Try this little experiment sometime. Walk up to a large person and say "Hey, you're FAT." When they get angry and when other people within earshot start calling you an asshole, state that the 1st Amendment protects your right to call people fat. It does, after all. And since you're able to call people fat, doesn't it follow logically that you should?
This is an example I've been using in class for a decade to introduce the section on freedom of speech / expression when we cover the Constitution and Bill of Rights. What the 1st Amendment protects our right to say is almost without limit. Seriously, take a look through Federal court cases involving free expression. Then look around the internet at the things people say without sanction. You can find examples of every conceivable objectionable expression of ideas: racism, blatantly incorrect facts and history, websites dedicated to ad hominem attacks on single individuals or groups of people, misogyny, anti-anything groups, and so on. Hell, the average news site comment section is guaranteed to contain at least a handful of exhortations to kill somebody. Put on a Klan outfit and march around your city. Scream "Fuck you, Kikes!" as loud as you can in public. Start a group advocating the extermination of Muslims. People will think you're an asshole, but the fact remains that you can do any of these things legally in the U.S.
Of course you don't do any of them, because the fact that you can does not mean that you should or that you will. As a human being with a basic awareness of the society in which you live, it doesn't take much thought to conclude that these are all terrible ideas even if they did enter your mind for some reason.
OK? Let's talk about the Confederate flag now.
Can you plaster Confederate flags on your car, home, and person? Yes. You can do the same with swastikas, Juggalo logos, or images of Cap'n Crunch if you feel like it. It's highly unlikely that the Courts ever will interpret the 1st Amendment otherwise. If you want people to think you are a jackwagon, go ahead and do any of those things. Otherwise, consider these good examples of how discretion moderates your enjoyment of the rights afforded to you.
The important thing to remember, in that light, is that displaying the Confederate flag is not illegal but it most emphatically is a dick thing to do. When Mitt Romney, Jeb Bush, Rick Perry – Rick Perry! – and ultra right-wing Town Hall columnists say that it's time for the old Dukes of Hazzard flag to go, it's a pretty good sign that it is approaching swastika territory as the kind of symbol you're legally able to display but you might possibly probably be a major asshole if you do it.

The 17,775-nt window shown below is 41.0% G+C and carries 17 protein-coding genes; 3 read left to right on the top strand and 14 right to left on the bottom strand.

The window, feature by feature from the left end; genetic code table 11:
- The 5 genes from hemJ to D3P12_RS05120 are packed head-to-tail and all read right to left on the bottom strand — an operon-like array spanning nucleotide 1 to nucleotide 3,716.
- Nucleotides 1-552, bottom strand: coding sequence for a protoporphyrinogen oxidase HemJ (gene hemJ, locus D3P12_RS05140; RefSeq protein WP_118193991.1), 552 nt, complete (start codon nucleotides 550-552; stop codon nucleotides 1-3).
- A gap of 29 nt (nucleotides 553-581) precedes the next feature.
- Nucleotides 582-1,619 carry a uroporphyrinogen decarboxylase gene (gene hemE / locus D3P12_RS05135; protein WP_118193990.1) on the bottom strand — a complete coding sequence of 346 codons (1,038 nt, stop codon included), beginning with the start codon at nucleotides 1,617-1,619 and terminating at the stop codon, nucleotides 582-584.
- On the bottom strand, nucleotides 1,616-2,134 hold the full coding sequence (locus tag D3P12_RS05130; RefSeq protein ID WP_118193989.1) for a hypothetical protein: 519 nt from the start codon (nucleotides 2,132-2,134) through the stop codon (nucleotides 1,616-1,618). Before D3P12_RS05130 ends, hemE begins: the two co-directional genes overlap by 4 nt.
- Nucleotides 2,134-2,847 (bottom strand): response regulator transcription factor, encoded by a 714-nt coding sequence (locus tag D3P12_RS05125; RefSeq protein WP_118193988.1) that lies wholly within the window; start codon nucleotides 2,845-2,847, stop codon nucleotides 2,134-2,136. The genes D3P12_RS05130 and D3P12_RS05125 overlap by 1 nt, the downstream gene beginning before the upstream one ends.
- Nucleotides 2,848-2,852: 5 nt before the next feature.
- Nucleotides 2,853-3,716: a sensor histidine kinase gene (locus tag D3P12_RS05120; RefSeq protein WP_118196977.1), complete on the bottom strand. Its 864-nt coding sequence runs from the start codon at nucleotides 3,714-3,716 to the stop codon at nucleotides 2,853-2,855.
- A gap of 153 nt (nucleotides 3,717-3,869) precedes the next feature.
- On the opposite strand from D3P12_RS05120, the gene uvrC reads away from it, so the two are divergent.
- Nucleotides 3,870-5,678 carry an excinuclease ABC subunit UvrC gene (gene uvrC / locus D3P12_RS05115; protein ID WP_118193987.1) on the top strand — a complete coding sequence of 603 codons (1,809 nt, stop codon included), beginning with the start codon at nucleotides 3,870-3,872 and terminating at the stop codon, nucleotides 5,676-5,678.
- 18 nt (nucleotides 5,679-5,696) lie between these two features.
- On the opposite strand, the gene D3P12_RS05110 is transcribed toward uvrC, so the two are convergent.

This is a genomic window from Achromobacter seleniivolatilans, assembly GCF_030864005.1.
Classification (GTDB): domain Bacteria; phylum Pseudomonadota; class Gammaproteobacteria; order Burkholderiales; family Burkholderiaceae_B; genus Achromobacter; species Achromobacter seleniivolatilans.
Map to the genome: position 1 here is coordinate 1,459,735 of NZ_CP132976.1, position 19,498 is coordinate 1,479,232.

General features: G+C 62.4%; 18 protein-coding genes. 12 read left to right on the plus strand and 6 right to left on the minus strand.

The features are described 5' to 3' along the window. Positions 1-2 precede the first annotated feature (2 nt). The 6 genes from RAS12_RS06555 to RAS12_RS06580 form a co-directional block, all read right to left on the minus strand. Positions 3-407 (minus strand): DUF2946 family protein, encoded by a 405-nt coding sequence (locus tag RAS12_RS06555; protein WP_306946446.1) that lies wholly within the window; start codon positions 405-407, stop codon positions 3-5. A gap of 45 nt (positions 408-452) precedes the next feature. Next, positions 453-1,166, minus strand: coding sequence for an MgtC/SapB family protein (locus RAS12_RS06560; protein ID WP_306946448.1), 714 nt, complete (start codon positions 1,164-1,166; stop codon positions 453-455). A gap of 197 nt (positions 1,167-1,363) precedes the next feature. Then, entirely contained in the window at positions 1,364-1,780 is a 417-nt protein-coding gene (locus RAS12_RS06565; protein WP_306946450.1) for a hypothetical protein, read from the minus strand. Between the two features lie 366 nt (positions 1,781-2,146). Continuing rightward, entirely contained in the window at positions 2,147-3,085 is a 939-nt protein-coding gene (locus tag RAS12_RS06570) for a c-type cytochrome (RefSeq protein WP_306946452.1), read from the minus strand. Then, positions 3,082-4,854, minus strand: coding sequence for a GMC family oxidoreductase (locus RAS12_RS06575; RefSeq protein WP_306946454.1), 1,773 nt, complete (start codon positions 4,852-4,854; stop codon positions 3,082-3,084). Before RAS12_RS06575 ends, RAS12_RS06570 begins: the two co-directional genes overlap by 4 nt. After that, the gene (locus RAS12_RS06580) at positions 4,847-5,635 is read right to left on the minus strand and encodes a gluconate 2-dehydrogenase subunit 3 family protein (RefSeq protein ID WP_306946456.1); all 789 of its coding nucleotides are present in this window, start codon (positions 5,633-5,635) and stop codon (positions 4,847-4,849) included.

As the aforementioned columnist states, "Like a lot of people below the Mason-Dixon Line – white people, anyway – I saw the emblem as a token of regional pride. I didn't revere slavery and Jim Crow. But I thought there was much about the South to love." You hear things like this a lot; it's a symbol of "southern pride", or honors the bravery of the Confederate soldier from 160 years ago, or heritage or tradition or blah blah blah. Try wearing a swastika t-shirt and telling curious onlookers that your purpose is to honor the memory of the Indus River Valley civilization of 3000 BC. They will look at you like you have brain damage or are in need of the padded van. So why should essentially the same argument hold any water with the flag?
It shouldn't. The Confederate States of America stood for "states' rights" alright – states' right to have slavery. If you want to honor your southern heritage, there are other symbols you could choose that don't stand for our racist past, the legacy of which fuels the racist present. You can choose symbols that aren't a giant, throbbing middle finger extended at about 30% of the population who are not white. Try your state flag. Try an image of your state or the whole south. Try literally anything that isn't a thinly veiled expression of semi-literate white underclass rage about the passing of the days in which they could stay off the bottom rung of the ladder simply by virtue of being white. Every time I see a Confederate flag I think of Gene Hackman in Mississippi Burning: "If you ain't better than a nigger, son, who are you better than?"
That's what the flag represents. So shut up about how you have the right to display it; you do. Spend a little more time thinking about whether it's a good idea. Think about what it says to other people. Think about what it says about you. When you get over your own stubborn ignorance you'll realize that it's not complicated. It's a very basic Can vs. Should problem with an obvious correct answer.